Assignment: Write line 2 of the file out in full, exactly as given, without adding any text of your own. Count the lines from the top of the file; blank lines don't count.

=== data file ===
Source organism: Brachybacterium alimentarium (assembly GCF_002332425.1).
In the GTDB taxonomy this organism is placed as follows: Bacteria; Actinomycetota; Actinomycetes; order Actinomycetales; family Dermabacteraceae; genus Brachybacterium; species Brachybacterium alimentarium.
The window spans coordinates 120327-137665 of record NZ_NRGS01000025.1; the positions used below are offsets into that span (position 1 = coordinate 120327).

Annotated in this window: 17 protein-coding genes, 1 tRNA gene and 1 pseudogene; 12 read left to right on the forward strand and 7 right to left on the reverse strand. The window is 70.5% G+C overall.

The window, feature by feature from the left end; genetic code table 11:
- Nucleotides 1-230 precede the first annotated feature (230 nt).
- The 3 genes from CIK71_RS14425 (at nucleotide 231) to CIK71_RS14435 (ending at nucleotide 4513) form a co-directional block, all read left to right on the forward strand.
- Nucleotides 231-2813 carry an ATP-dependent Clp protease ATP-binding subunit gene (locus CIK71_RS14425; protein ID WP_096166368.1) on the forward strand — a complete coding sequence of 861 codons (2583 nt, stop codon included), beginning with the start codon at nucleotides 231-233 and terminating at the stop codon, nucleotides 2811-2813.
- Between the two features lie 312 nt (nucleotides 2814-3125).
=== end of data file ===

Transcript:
In the GTDB taxonomy this organism is placed as follows: Bacteria; Actinomycetota; Actinomycetes; order Actinomycetales; family Dermabacteraceae; genus Brachybacterium; species Brachybacterium alimentarium.